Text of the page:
# Re: Sixth normal form

Date: Tue, 31 Jul 2007 08:41:21 -0000

Message-ID: <1185871281.476865.308070_at_w3g2000hsg.googlegroups.com>

On 31 jul, 06:33, Sameeksha <sameeksha.ch..._at_gmail.com> wrote:

> On Jul 30, 9:30 pm, Jan Hidders <hidd..._at_gmail.com> wrote:

*>
**>
**>
**> > On 30 jul, 12:45, Sameeksha <sameeksha.ch..._at_gmail.com> wrote:
**>
**> > > Googling out for definition and explanation for sixth normal form only
**> > > resulted in the following information - "6th normal form states that a
**> > > relation R should not contain any non-trivial join dependencies". Also
**> > > everywhere it is stated that this normal form takes into account the
**> > > temporal (time) dimension to the relational model, and that current
**> > > implementations like SQL server 2005 do not implement this normal
**> > > form.
**>
**> > It would help if you first explained what you already know, so we
**> > don't spend time on explaining what you already know. Do you know what
**> > at join dependency is? Do you know when it is trivial?
**>
**> > Btw. where and in what context did you read that SQL server did not
**> > support this normal form? That is a rather odd statement since the
**> > normal form is just about how much to split your relations into
**> > projections, so strictly speaking it needs no support at all form the
**> > DBMS. But perhaps support for temporal features was meant?
**>
**> > > Any more explanation and preferably an example would help in
**> > > understanding the concept behind this normal form.
**>
**> > Informally put it says that every distinct fact gets its own relation
**> > or "if you can split, then you should". So if you have a relation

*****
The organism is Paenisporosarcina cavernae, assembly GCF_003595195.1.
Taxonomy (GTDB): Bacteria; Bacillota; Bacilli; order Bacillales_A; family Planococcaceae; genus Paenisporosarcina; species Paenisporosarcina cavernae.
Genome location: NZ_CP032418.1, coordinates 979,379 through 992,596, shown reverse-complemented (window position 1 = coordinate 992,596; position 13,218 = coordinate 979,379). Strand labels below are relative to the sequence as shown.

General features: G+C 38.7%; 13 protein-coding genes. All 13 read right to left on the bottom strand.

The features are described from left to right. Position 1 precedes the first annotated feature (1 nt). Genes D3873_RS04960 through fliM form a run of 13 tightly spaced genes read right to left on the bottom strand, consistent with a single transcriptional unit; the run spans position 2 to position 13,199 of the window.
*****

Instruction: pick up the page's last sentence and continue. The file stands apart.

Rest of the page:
**> > Student(student_id, name, address) then the fact that the student with
**> > a certain id has a certain name is split form the fact the this
**> > student lives at a certain address. This is different from 5NF since
**> > there you only split when there is a risk of redundancy or update
**> > anomalies.
**>
**> > -- Jan Hidders
**>
**> Thanks for replying. Some explanations regarding your questions :-
**> 1. Just to explain my concept of join dependency - consider this
**> example - a table contains TeacherId, SkillId and CourseId as fields.
**> These are related by the rule that teacher with certain skills can
**> teach certain courses, however a teacher may possess skills required
**> for a course, but he may not be teaching that course. Here there are 3
**> join dependencies - (TeacherId, SkillId), (SkillId, CourseId) and
**> (TeacherId, CourseId) which should be separate tables as per the 5th
**> normal form. Please verify whether this concept is nearly correct.
*

> 2. My concept of Trivial dependency is this - in case in a table we

*> have id and name and both are unique the dependency of name on id is
**> trivial.
*

> Now another question after getting more idea about the sixth normal

*> form - If we consider the above example of a table teacherid, skillid
**> and courseid, how will we split it to fit in sixth normal form?
*

It already is in 6NF since the only JDs left are all trivial.

*> If
*

> this is not a suitable example for applying the sixth normal form,

*> please give another example which will make the concept clearer.
*

- Jan Hidders